Agnes Caldwell said:

Only the infirm and aged were allowed to ride in the wagons, but all able-bodied continued to walk. When the wagons started out, a number of us children decided to see how long we could keep up with the wagons in hopes of being asked to ride. At least that is what my great hope was. One by one they all fell out until I was the last one remaining, so determined was I  that I should get a ride.

After what seemed  the longest run I ever made before or since, the drive, who was William H. Kimball, called to me, “Say, sissy, would you like a ride?” I answered in my very best manner, “Yes, sir.” At this he reached over, taking my hand, and clucking to his horses, made me run. With legs that seemed to me could run no farther, on we went, to what to me seemed miles. What went through my head at that time was that he was the meanest man that ever lived or that I had ever hear of, and other things that would not be a credit nor would it look well coming from one so young.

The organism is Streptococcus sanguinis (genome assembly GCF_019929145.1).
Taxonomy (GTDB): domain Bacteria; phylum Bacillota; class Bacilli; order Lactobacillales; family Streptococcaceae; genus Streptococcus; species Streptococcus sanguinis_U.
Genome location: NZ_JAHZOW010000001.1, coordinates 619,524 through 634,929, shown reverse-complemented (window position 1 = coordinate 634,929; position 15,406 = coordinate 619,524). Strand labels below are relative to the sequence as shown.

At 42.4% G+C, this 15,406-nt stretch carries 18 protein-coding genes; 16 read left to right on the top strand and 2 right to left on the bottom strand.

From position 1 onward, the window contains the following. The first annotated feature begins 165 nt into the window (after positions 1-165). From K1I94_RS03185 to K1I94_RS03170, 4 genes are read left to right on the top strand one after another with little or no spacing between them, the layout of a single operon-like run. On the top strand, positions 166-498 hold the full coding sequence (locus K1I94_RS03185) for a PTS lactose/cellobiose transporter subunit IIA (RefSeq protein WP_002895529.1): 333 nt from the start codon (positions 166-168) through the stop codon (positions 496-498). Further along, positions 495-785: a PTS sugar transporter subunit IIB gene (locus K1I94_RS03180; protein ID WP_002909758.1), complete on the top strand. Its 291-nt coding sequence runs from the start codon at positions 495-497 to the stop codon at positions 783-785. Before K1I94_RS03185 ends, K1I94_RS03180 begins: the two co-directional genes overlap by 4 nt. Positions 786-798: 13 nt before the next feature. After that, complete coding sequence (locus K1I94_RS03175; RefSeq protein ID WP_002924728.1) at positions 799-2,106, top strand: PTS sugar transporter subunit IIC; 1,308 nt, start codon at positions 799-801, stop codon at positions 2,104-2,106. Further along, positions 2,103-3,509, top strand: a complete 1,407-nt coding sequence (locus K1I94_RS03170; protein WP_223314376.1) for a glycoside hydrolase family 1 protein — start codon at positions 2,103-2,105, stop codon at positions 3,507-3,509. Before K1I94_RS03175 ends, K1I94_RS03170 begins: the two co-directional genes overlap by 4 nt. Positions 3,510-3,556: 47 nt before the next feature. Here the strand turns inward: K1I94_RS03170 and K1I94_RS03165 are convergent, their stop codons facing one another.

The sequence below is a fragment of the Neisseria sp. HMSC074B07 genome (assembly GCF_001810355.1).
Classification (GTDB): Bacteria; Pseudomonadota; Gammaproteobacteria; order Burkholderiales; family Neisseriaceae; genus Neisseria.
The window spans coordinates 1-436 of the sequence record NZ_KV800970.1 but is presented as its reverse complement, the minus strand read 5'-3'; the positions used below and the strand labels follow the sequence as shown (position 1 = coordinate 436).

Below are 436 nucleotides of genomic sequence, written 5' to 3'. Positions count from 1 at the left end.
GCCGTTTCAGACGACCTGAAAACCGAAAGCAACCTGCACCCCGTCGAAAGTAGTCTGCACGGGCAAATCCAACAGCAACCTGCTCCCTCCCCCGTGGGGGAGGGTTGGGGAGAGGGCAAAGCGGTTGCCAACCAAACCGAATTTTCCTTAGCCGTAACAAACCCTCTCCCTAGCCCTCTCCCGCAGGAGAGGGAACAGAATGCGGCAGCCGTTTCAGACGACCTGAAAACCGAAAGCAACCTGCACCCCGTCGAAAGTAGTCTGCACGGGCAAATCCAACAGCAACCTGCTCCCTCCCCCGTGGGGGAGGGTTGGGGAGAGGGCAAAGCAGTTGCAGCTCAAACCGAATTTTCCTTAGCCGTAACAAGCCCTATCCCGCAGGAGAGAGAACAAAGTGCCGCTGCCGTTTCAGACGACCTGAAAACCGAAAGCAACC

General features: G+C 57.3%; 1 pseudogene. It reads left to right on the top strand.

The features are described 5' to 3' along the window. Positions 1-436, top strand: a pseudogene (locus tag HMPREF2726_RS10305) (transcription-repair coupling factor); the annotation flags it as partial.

Just at what seemed the breaking point, he stopped. Taking a blanket, he wrapped me up and lay me in the bottom of the wagon, warm and comfortable. Here I had time to change my mind, as I surely did, knowing full well by doing this, he saved me from freezing when taken into the wagon.

Events + Appearances

Galleries + Exhibits

Commissioned Artwork

error: Content is copyright protected.